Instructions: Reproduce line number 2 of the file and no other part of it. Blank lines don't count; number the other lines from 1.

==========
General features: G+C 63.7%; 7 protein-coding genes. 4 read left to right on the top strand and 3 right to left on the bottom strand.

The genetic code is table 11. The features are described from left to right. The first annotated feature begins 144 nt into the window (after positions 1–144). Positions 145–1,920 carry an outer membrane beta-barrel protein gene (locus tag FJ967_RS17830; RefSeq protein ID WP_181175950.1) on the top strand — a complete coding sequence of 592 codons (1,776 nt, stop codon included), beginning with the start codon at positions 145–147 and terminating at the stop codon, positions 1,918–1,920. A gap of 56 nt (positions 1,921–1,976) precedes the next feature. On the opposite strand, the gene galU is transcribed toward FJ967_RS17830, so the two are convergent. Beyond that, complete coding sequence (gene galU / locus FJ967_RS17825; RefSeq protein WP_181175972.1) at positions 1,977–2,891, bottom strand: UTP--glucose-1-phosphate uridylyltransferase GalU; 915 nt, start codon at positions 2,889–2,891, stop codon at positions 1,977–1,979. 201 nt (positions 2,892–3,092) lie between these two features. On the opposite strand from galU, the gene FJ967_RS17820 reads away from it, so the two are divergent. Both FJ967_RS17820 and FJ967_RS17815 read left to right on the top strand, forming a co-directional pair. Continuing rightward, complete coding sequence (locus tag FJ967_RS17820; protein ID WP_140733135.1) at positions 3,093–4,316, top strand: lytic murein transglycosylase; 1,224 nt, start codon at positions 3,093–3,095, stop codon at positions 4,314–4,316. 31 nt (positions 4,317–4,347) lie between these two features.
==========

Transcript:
The genetic code is table 11. The features are described from left to right. The first annotated feature begins 144 nt into the window (after positions 1–144). Positions 145–1,920 carry an outer membrane beta-barrel protein gene (locus tag FJ967_RS17830; RefSeq protein ID WP_181175950.1) on the top strand — a complete coding sequence of 592 codons (1,776 nt, stop codon included), beginning with the start codon at positions 145–147 and terminating at the stop codon, positions 1,918–1,920. A gap of 56 nt (positions 1,921–1,976) precedes the next feature. On the opposite strand, the gene galU is transcribed toward FJ967_RS17830, so the two are convergent. Beyond that, complete coding sequence (gene galU / locus FJ967_RS17825; RefSeq protein WP_181175972.1) at positions 1,977–2,891, bottom strand: UTP--glucose-1-phosphate uridylyltransferase GalU; 915 nt, start codon at positions 2,889–2,891, stop codon at positions 1,977–1,979. 201 nt (positions 2,892–3,092) lie between these two features. On the opposite strand from galU, the gene FJ967_RS17820 reads away from it, so the two are divergent. Both FJ967_RS17820 and FJ967_RS17815 read left to right on the top strand, forming a co-directional pair. Continuing rightward, complete coding sequence (locus tag FJ967_RS17820; protein ID WP_140733135.1) at positions 3,093–4,316, top strand: lytic murein transglycosylase; 1,224 nt, start codon at positions 3,093–3,095, stop codon at positions 4,314–4,316. 31 nt (positions 4,317–4,347) lie between these two features.